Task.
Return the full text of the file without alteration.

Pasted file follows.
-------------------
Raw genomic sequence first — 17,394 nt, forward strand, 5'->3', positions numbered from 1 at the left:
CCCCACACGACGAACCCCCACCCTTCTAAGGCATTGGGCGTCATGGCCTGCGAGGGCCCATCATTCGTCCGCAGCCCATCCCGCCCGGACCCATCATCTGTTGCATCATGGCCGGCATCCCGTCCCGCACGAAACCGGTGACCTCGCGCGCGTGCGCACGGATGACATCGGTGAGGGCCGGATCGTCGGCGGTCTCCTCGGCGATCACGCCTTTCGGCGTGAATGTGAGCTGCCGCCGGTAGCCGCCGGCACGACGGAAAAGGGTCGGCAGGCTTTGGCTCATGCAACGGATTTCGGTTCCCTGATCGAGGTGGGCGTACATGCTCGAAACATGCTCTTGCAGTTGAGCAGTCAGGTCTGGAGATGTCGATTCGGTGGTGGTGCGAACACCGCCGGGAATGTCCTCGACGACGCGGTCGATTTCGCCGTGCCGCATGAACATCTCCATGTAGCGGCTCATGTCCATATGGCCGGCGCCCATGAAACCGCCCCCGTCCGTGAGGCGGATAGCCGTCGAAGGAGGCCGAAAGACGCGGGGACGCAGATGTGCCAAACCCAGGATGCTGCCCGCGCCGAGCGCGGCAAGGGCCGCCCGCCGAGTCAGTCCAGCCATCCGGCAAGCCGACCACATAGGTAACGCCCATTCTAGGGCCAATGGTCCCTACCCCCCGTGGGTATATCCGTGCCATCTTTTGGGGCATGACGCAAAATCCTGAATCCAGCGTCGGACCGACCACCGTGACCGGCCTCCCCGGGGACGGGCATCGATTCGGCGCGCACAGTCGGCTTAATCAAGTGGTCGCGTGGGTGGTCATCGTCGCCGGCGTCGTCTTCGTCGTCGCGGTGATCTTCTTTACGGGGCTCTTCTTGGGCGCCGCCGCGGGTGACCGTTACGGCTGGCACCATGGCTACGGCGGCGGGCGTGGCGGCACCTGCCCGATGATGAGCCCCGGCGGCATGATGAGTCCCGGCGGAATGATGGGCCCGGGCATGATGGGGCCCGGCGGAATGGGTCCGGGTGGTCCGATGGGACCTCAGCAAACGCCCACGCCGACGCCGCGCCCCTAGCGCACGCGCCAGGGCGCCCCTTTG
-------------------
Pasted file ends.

Raw genomic sequence first — 17,394 nt, forward strand, 5'->3', positions numbered from 1 at the left:
CCCCACACGACGAACCCCCACCCTTCTAAGGCATTGGGCGTCATGGCCTGCGAGGGCCCATCATTCGTCCGCAGCCCATCCCGCCCGGACCCATCATCTGTTGCATCATGGCCGGCATCCCGTCCCGCACGAAACCGGTGACCTCGCGCGCGTGCGCACGGATGACATCGGTGAGGGCCGGATCGTCGGCGGTCTCCTCGGCGATCACGCCTTTCGGCGTGAATGTGAGCTGCCGCCGGTAGCCGCCGGCACGACGGAAAAGGGTCGGCAGGCTTTGGCTCATGCAACGGATTTCGGTTCCCTGATCGAGGTGGGCGTACATGCTCGAAACATGCTCTTGCAGTTGAGCAGTCAGGTCTGGAGATGTCGATTCGGTGGTGGTGCGAACACCGCCGGGAATGTCCTCGACGACGCGGTCGATTTCGCCGTGCCGCATGAACATCTCCATGTAGCGGCTCATGTCCATATGGCCGGCGCCCATGAAACCGCCCCCGTCCGTGAGGCGGATAGCCGTCGAAGGAGGCCGAAAGACGCGGGGACGCAGATGTGCCAAACCCAGGATGCTGCCCGCGCCGAGCGCGGCAAGGGCCGCCCGCCGAGTCAGTCCAGCCATCCGGCAAGCCGACCACATAGGTAACGCCCATTCTAGGGCCAATGGTCCCTACCCCCCGTGGGTATATCCGTGCCATCTTTTGGGGCATGACGCAAAATCCTGAATCCAGCGTCGGACCGACCACCGTGACCGGCCTCCCCGGGGACGGGCATCGATTCGGCGCGCACAGTCGGCTTAATCAAGTGGTCGCGTGGGTGGTCATCGTCGCCGGCGTCGTCTTCGTCGTCGCGGTGATCTTCTTTACGGGGCTCTTCTTGGGCGCCGCCGCGGGTGACCGTTACGGCTGGCACCATGGCTACGGCGGCGGGCGTGGCGGCACCTGCCCGATGATGAGCCCCGGCGGCATGATGAGTCCCGGCGGAATGATGGGCCCGGGCATGATGGGGCCCGGCGGAATGGGTCCGGGTGGTCCGATGGGACCTCAGCAAACGCCCACGCCGACGCCGCGCCCCTAGCGCACGCGCCAGGGCGCCCCTTTG